Lampreis in Staten Island? Yep. Kotthu Roti, too? Yep. Surely not hoppers, pittu, and string hoppers? Yes, yes, they have all that and more!
I had been hearing reports like this for a while out of the Sri Lankan enclave in New York’s oft-forgotten borough of Staten Island, but I couldn’t quite believe it. After all, the last time I had been on the Island, the least populated and most suburban of NYC’s five boroughs, it had been to interview Wu Tang Clan, probably the greatest rap group of all time. While I had heard that the Wu’s former stomping grounds–the housing projects of Stapleton and Park Hill—were now filled with Liberians, and I already knew about Staten’s old-school Italians, I failed to realize that it is also the home to an estimated 4-5,000 Sri Lankans. But a trip out to the North Shore of SI, a bizarre pastiche of suburban sprawl, post-industrial wasteland and historic Victorian homes, and you realize there is much more here than meets the eye.
After exiting the Staten Island ferry by taking a left on Bay Street, and strolling a few blocks up to the intersection of the next main thoroughfare, Victory Blvd., you discover how diverse this area really is by its food options. In addition to Taco Bell and Dominoes, you’ve got a Jamaican joint, a Polish restaurant, a couple Italian eateries, an African restaurant, several Mexican spots, the requisite Chinese, and what’s that weird spot all the way in the corner whose entrance is flanked by two pearly white, faux-Greek statutes? Welcome to the San Rasa restaurant, which, in my humble opinion is the best of the Sri Lankan restaurants you will find here.
I almost hate to say it, because I did not have a bad meal at any of the Staten Island Sri Lankans, and all of my hosts were most gracious, but San Rasa’s comfortable ambience, traditional décor, and tasty, authentic food make it a place you could actually bring a date to and score points with her and your stomach. Perhaps the fact that it is run by Chef Sanjaya Handapangoda, a veteran of the long-running Lakruwana in Manhattan, which sadly closed down after a fire, makes all the difference. Handapangoda has been introducing Sri Lankan food to Americans and keeping his own expat countrymen fed since 1994, and though his current restaurant is only 5 years old, his sublime mastery of the cuisine is evident from the amazing smell that hits you when you first enter the premises.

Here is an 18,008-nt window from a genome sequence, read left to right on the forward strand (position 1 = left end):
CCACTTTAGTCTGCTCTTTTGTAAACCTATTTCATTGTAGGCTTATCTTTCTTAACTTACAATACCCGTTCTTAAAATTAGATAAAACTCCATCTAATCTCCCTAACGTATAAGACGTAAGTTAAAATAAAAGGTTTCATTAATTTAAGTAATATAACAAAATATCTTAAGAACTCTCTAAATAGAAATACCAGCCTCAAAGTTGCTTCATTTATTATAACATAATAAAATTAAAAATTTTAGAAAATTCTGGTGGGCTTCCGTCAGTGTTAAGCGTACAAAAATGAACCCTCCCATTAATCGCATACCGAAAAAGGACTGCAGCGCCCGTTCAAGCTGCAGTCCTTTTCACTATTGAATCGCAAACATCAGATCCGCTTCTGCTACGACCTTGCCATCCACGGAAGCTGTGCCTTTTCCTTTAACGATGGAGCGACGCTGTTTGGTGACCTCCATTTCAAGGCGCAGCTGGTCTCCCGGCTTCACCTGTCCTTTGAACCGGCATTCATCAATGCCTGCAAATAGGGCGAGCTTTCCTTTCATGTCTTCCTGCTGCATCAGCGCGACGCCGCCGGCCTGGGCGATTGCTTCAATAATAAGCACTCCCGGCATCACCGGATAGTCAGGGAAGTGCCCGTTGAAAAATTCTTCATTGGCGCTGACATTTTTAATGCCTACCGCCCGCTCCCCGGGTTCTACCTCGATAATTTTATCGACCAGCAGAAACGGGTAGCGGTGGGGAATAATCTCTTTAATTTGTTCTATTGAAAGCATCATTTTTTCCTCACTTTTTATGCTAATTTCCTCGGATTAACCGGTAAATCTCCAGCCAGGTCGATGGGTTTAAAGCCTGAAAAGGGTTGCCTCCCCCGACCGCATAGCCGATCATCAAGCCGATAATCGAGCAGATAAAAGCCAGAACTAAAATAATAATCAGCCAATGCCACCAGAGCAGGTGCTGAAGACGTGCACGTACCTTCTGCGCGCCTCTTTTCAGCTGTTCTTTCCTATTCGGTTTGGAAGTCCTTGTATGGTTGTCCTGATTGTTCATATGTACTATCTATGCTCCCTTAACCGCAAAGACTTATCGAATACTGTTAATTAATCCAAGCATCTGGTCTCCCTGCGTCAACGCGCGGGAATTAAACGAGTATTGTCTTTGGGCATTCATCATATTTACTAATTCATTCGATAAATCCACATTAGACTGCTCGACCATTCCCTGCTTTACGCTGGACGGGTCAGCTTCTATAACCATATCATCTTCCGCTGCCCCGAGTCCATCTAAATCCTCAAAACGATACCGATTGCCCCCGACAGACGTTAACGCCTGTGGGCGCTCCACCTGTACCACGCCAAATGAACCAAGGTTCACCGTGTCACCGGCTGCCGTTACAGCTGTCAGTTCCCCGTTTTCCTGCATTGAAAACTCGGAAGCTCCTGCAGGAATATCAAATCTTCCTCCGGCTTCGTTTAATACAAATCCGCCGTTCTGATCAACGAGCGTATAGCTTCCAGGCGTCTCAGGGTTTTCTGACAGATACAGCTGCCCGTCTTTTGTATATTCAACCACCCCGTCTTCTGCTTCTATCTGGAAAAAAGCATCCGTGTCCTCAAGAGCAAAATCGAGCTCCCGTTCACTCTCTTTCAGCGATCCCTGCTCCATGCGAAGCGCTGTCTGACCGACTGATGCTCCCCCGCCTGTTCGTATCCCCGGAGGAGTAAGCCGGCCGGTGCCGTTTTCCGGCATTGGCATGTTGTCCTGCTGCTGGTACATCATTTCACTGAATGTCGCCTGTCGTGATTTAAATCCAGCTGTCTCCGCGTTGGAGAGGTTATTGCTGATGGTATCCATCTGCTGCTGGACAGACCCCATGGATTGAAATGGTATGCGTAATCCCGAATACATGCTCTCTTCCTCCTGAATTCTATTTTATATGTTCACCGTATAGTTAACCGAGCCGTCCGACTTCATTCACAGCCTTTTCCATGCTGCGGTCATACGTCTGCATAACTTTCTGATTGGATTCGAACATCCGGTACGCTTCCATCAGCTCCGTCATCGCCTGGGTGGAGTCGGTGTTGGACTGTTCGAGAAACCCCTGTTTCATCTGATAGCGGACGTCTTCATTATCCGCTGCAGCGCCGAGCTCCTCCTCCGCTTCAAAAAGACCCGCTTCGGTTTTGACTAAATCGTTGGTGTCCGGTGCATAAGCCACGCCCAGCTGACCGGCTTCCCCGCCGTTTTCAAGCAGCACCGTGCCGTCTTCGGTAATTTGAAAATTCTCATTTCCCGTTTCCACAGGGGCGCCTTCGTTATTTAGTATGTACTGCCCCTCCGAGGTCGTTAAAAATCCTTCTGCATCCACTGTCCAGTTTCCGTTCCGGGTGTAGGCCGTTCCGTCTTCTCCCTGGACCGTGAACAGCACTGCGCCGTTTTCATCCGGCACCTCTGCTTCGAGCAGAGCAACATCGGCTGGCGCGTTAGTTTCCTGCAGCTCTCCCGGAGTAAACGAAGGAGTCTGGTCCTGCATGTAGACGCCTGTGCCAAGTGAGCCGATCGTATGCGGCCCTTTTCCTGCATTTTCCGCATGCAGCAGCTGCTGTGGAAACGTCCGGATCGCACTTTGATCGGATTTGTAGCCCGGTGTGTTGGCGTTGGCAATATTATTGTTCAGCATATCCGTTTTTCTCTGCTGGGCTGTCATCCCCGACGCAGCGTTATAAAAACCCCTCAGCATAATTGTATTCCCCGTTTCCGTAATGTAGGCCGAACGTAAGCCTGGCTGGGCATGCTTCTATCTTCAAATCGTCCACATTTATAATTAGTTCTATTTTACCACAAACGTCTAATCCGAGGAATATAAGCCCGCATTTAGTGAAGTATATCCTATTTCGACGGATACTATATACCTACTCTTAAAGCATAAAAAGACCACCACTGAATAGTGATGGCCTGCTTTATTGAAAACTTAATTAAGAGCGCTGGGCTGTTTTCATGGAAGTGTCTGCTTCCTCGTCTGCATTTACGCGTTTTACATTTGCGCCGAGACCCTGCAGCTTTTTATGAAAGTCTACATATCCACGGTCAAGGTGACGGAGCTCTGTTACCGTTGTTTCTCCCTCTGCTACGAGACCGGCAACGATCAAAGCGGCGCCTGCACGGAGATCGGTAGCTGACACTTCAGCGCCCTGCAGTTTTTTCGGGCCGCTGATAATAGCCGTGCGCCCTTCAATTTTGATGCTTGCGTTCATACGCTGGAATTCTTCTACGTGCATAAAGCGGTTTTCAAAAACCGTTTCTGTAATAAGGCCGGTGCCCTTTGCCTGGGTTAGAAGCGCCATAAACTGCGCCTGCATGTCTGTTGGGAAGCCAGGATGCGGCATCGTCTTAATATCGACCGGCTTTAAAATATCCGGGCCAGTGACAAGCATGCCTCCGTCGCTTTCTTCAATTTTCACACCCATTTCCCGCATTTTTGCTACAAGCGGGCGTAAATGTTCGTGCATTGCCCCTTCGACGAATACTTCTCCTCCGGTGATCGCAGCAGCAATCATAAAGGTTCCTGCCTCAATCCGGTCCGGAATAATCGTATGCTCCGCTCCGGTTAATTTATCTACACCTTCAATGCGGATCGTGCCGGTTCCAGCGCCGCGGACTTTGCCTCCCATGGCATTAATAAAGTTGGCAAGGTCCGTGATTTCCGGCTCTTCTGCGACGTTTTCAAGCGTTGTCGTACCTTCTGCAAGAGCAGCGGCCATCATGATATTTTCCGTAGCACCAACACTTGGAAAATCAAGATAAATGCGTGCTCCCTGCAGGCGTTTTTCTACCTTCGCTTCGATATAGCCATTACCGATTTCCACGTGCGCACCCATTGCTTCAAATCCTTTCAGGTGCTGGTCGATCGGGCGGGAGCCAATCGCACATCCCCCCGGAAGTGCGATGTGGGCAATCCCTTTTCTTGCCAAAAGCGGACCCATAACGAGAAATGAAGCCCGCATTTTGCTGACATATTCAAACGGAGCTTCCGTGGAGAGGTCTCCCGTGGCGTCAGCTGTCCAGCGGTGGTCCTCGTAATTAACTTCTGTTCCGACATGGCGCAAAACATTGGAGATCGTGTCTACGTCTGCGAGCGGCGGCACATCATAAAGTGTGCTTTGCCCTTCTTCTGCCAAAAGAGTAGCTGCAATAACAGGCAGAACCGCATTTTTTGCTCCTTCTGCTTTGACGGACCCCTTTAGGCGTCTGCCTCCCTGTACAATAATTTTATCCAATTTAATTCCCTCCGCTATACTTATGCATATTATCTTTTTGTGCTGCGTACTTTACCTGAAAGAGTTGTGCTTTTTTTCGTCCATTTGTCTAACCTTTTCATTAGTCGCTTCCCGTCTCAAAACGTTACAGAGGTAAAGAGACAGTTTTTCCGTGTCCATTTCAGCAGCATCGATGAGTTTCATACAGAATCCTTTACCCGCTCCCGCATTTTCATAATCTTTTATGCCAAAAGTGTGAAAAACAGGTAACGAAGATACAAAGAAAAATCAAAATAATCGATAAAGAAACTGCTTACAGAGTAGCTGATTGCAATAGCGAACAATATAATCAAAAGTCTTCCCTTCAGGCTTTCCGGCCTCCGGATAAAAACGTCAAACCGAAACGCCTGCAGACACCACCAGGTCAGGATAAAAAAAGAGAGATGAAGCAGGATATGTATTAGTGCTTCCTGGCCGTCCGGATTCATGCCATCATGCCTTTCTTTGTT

I arrived for the all-you-can-eat Sunday buffet ($11 eat in/$10 take out), and loaded my plate up with rice and the usual assortment of curries—including chicken, fish, and mutton (goat), along with paripoo (Sri Lankan lentils), eggplant, leeks, mallung (sautéed greens), coconut sambol, cashew curry, french beans, garlic curry, and some lunu miris (onion and chili sambol) for heat. Wow! I felt like I was in one of the best restaurants in Sri Lanka. All the dishes were well spiced, but not too hot (for those to whom that matters). I could have taken it much spicier, but I realize the good chef has the general public’s palate in mind. The only hazardous part about this open
Sunday buffet is overeating, but luckily I opted for a take-out plate, which even so lasted me two days. Though slightly pricier than the other Sri Lankan restaurants on Staten, this place is located conveniently close to the ferry (about 4 blocks), and if you want to relax in a nice pleasant environment and take your time, this is the place to do it.
San Rasa Gourmet Restaurant
226 Bay Street (and Victory Blvd.)
Staten Island, NY 10301
open 7 days
Lunch 12-5; dinner 6-11
Sunday buffet 11-11 ($11/$10 takeout)